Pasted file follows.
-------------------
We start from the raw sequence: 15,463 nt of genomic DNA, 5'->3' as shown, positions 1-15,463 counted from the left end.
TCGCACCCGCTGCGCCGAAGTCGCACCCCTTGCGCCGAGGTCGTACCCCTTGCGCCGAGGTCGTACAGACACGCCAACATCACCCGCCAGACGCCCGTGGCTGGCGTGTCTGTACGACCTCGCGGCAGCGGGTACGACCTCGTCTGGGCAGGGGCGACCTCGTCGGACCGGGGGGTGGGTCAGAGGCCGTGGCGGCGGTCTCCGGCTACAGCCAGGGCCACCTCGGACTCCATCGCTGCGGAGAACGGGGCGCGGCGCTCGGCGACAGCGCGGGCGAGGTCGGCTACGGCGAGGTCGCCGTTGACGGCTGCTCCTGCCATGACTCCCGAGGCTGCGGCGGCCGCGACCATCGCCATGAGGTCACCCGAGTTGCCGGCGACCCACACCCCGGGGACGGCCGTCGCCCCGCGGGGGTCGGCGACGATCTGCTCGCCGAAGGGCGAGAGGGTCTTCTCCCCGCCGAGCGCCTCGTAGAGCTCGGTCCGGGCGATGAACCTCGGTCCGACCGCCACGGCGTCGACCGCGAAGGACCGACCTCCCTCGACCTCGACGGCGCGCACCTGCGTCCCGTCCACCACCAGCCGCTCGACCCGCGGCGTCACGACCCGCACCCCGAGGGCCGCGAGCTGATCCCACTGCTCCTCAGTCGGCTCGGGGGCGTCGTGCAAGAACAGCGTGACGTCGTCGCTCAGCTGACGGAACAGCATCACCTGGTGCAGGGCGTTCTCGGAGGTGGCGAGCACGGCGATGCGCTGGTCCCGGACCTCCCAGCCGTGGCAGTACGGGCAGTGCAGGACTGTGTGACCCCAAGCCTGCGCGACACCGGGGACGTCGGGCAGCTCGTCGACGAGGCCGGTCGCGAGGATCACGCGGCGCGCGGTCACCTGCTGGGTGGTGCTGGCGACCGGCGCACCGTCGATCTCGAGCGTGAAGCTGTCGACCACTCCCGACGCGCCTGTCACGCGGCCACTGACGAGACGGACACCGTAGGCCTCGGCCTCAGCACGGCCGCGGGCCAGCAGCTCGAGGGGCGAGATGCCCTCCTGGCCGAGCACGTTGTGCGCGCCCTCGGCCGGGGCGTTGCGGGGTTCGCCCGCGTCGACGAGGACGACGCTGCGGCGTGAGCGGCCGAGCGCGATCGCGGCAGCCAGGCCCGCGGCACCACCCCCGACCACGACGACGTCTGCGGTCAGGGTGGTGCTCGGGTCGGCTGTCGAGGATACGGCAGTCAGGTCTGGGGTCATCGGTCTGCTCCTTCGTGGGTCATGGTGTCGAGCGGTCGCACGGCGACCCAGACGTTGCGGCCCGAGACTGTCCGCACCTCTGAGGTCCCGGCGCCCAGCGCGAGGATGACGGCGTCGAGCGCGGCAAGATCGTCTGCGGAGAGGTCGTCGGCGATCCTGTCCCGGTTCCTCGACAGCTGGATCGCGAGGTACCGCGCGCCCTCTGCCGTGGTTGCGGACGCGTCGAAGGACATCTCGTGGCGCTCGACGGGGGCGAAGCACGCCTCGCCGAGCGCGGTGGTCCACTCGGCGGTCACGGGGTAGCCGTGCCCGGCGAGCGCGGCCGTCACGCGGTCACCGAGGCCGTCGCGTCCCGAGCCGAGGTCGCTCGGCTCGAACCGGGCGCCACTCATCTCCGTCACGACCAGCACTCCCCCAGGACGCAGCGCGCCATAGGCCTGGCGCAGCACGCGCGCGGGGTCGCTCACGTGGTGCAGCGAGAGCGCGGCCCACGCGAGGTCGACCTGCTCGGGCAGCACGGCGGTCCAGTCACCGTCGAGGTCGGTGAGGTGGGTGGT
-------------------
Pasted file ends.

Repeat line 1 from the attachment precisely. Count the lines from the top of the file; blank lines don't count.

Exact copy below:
We start from the raw sequence: 15,463 nt of genomic DNA, 5'->3' as shown, positions 1-15,463 counted from the left end.